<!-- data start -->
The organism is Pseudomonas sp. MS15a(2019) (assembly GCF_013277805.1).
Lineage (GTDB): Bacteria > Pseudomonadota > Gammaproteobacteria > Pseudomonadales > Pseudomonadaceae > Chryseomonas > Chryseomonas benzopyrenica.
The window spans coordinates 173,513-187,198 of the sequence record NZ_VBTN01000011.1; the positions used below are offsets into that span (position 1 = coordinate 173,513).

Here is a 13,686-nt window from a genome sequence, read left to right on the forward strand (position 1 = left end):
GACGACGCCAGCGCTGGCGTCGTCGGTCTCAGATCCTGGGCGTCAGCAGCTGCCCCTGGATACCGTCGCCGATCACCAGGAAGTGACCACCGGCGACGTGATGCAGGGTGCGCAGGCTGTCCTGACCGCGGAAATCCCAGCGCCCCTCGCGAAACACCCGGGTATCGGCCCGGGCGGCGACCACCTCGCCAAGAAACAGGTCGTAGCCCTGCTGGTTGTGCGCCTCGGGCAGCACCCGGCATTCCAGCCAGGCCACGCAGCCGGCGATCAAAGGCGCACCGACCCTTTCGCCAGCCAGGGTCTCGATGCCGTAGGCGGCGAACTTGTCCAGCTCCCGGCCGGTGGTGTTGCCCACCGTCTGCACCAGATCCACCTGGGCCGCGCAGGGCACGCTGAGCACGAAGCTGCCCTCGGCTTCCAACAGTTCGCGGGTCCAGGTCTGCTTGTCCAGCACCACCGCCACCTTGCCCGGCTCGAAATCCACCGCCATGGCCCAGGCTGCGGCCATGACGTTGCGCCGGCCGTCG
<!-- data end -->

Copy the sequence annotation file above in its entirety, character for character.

The organism is Pseudomonas sp. MS15a(2019) (assembly GCF_013277805.1).
Lineage (GTDB): Bacteria > Pseudomonadota > Gammaproteobacteria > Pseudomonadales > Pseudomonadaceae > Chryseomonas > Chryseomonas benzopyrenica.
The window spans coordinates 173,513-187,198 of the sequence record NZ_VBTN01000011.1; the positions used below are offsets into that span (position 1 = coordinate 173,513).

Here is a 13,686-nt window from a genome sequence, read left to right on the forward strand (position 1 = left end):
GACGACGCCAGCGCTGGCGTCGTCGGTCTCAGATCCTGGGCGTCAGCAGCTGCCCCTGGATACCGTCGCCGATCACCAGGAAGTGACCACCGGCGACGTGATGCAGGGTGCGCAGGCTGTCCTGACCGCGGAAATCCCAGCGCCCCTCGCGAAACACCCGGGTATCGGCCCGGGCGGCGACCACCTCGCCAAGAAACAGGTCGTAGCCCTGCTGGTTGTGCGCCTCGGGCAGCACCCGGCATTCCAGCCAGGCCACGCAGCCGGCGATCAAAGGCGCACCGACCCTTTCGCCAGCCAGGGTCTCGATGCCGTAGGCGGCGAACTTGTCCAGCTCCCGGCCGGTGGTGTTGCCCACCGTCTGCACCAGATCCACCTGGGCCGCGCAGGGCACGCTGAGCACGAAGCTGCCCTCGGCTTCCAACAGTTCGCGGGTCCAGGTCTGCTTGTCCAGCACCACCGCCACCTTGCCCGGCTCGAAATCCACCGCCATGGCCCAGGCTGCGGCCATGACGTTGCGCCGGCCGTCG